Edit: I also find it interesting that Angela Merkel, who grew up in totalitarian East Germany, is the most skeptical among Western leaders about military intervention.

14 March 2011

A sign at Saturday's Capitol Square protest read, "Scott, can you spell 'pyrrhic'?" And since etymology will undoubtedly be sent to the chopping block in Wisconsin's latest cuts to education, here is the origin of the word.

Pyrrhus, a third-century BC king of Epirus (which covers today's Albania and northwestern Greece), wanted to save the Greek colony of Tarentum in southern Italy from being absorbed by the Roman Republic. Presenting himself as a defender of Greek liberty, he invaded Italy with at least 25,000 men.

....near Heraclea a Greek and Roman army met for the first time. The Roman legion was a more flexible weapon than the cumbersome phalanx, but the tactics of Pyrrhus and his elephants won him the victory--but a costly one....During this time the Tarentines had grown weary of the military obligations imposed on them by the king, to whom they had accorded full powers for the duration of the war*.

At length the Carthaginians grew alarmed at Pyrrhus' rampages, and cooperated with the Romans (!) to drive his forces out of Sicily and Southern Italy.

*Jean Hatzfeld, History of Ancient Greece, Chapter 30

05 March 2011

Arizona Republicans want to secede from the United States

This is not an Onion headline, or taken from any satirical website. This is the import of an actual bill being debated in the Arizona state legislature. 150 years after South Carolina rebelled against the national government, some Arizonans are itching to try it again.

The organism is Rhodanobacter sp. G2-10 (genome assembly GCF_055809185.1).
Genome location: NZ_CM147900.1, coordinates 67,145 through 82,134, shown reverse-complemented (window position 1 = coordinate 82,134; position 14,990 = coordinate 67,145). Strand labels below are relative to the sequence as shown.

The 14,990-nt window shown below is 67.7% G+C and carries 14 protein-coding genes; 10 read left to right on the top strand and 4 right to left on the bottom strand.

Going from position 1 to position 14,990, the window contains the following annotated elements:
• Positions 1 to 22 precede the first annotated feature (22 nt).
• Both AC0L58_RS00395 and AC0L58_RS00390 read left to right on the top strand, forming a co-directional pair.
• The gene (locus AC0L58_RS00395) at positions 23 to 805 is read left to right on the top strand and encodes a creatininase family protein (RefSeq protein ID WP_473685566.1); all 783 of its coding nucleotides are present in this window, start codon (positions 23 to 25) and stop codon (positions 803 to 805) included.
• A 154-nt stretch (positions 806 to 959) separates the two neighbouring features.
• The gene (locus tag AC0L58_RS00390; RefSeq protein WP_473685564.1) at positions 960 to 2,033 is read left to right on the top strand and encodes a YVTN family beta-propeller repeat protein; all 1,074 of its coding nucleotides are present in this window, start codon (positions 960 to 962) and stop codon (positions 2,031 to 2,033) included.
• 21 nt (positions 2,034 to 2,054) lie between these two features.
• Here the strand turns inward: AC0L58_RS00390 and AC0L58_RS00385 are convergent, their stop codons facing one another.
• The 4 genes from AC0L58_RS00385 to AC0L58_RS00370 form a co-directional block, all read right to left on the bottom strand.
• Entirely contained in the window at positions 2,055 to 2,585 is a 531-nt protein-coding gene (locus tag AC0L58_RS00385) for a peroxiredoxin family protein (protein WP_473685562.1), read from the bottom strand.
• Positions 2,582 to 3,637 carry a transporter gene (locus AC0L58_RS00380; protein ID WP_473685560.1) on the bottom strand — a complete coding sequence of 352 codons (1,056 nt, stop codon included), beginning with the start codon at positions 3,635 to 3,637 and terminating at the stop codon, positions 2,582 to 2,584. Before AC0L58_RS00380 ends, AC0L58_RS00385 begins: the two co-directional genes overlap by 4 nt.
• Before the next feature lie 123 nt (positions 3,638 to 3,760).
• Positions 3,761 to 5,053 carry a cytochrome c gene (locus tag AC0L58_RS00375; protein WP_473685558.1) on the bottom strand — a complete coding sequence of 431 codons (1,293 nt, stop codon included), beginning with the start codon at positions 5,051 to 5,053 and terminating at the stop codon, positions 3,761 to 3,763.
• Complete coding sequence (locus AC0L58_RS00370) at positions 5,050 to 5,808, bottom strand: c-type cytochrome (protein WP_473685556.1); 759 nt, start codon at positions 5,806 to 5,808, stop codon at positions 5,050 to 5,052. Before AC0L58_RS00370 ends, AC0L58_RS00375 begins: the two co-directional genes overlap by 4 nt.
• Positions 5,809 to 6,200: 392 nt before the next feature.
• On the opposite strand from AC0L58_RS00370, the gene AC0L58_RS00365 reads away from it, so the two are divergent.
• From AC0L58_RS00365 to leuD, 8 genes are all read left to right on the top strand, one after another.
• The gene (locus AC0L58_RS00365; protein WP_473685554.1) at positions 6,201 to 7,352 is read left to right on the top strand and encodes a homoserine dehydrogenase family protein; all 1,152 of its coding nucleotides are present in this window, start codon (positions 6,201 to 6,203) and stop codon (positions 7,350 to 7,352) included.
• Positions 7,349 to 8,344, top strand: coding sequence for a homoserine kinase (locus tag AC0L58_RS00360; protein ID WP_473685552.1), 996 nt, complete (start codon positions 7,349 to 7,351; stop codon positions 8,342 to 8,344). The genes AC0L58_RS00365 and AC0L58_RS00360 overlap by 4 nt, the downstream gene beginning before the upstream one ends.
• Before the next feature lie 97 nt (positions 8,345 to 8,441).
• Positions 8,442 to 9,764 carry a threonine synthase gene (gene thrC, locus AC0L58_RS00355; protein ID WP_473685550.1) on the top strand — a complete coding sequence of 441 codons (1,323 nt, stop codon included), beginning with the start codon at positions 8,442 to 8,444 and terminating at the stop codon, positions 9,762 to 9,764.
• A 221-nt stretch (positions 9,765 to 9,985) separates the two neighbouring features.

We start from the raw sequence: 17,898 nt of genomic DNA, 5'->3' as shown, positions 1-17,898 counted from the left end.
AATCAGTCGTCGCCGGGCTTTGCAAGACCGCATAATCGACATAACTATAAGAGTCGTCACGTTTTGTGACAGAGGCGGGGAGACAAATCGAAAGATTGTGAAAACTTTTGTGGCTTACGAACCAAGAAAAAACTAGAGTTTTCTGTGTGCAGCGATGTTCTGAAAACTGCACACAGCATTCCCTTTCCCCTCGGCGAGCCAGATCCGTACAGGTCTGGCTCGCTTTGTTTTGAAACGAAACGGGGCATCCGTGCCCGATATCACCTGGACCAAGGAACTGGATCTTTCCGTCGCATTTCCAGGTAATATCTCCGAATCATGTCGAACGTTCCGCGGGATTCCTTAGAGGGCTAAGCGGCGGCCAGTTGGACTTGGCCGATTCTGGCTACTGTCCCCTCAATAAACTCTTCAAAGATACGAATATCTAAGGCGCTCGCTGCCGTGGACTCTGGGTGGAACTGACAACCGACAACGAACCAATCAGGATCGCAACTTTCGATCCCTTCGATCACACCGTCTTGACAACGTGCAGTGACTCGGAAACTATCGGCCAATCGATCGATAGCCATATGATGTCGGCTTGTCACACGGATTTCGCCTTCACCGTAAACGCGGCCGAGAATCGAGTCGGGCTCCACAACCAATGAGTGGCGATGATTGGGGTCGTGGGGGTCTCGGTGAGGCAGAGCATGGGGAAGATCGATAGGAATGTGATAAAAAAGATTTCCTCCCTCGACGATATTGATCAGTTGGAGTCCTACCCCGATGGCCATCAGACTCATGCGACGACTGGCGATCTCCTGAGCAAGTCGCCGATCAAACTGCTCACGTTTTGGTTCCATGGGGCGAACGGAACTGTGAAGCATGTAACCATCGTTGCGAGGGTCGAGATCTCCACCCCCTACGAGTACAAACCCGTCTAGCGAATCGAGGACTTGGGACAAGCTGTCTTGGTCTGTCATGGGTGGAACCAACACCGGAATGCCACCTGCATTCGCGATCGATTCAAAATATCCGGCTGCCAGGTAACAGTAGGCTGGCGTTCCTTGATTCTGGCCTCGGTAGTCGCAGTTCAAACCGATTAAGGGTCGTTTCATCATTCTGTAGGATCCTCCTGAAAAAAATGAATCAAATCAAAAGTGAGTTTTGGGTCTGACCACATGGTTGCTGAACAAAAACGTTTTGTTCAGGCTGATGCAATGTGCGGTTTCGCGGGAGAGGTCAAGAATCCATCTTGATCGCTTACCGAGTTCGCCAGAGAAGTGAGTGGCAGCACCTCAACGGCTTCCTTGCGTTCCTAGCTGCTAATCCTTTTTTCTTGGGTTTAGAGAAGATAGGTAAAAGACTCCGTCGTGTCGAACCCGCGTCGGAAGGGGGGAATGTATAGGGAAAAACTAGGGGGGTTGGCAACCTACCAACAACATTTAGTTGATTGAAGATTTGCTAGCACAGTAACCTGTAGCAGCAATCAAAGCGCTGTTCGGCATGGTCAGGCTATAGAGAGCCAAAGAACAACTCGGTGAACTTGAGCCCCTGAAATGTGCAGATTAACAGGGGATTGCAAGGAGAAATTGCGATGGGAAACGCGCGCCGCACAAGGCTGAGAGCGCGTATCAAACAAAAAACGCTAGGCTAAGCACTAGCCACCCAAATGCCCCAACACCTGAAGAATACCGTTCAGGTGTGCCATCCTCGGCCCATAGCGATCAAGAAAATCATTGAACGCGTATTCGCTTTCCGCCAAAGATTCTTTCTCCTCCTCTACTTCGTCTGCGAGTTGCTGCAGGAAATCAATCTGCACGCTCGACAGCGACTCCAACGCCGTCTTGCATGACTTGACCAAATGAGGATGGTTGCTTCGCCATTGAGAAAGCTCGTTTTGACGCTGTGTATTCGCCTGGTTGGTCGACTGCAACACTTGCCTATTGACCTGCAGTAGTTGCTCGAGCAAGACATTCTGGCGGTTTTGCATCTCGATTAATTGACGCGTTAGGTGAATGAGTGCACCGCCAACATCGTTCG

01 March 2011

Looks like we have to invade Ireland now: a extreme party with ties to terrorism has won almost 10 percent of the first-preference vote!

20 February 2011

The Borders bookstore on Madison's West Side is about to close. The last book I bought there is Jacob Riis' How the Other Half Lives.

18 February 2011

More profiles in political courage:

In response to hysterical ranting about abortions from Republican Chris Smith, Democrat Jackie Speier tells her own abortion story in a measured, dare I say manly, way:

A big thank you to Fred Risser, my state senator, for joining today's mass protest for labor rights.

Sometimes liberals bemoan the lack of committed activists 'these days.' 'If only MLK were still alive,' they say. Risser was born two years before MLK and is still fighting for good causes.

16 February 2011

Abe Sauer has written a superb piece on Wisconsin's War on Unions.

It is encouraging to see ordinary people becoming politically active now. Alas, in November last year, there was a decidedly lackluster turnout in Wisconsin.

220,273 votes were cast in Dane County for governor; compare this to

491,357 the county's estimated 2009 population.
-111,047 under age of 18
380,310 adults.

So in our progressive, enlightened county, the Athens of the Midwest, 160,037 adults did not bother to vote. Scott Walker won the governorship by a margin of 124,000. Draw your own conclusions.

08 February 2011

Five things more interesting than the birth of Ronald Reagan that happened in February, 1911

1. The French Chamber of Deputies passed a law reserving the use of the term "champagne" solely for white wine produced by vignerons or sold by négociants in the province of the Marne. The act outraged winemakers in other provinces of France and led to violent strikes.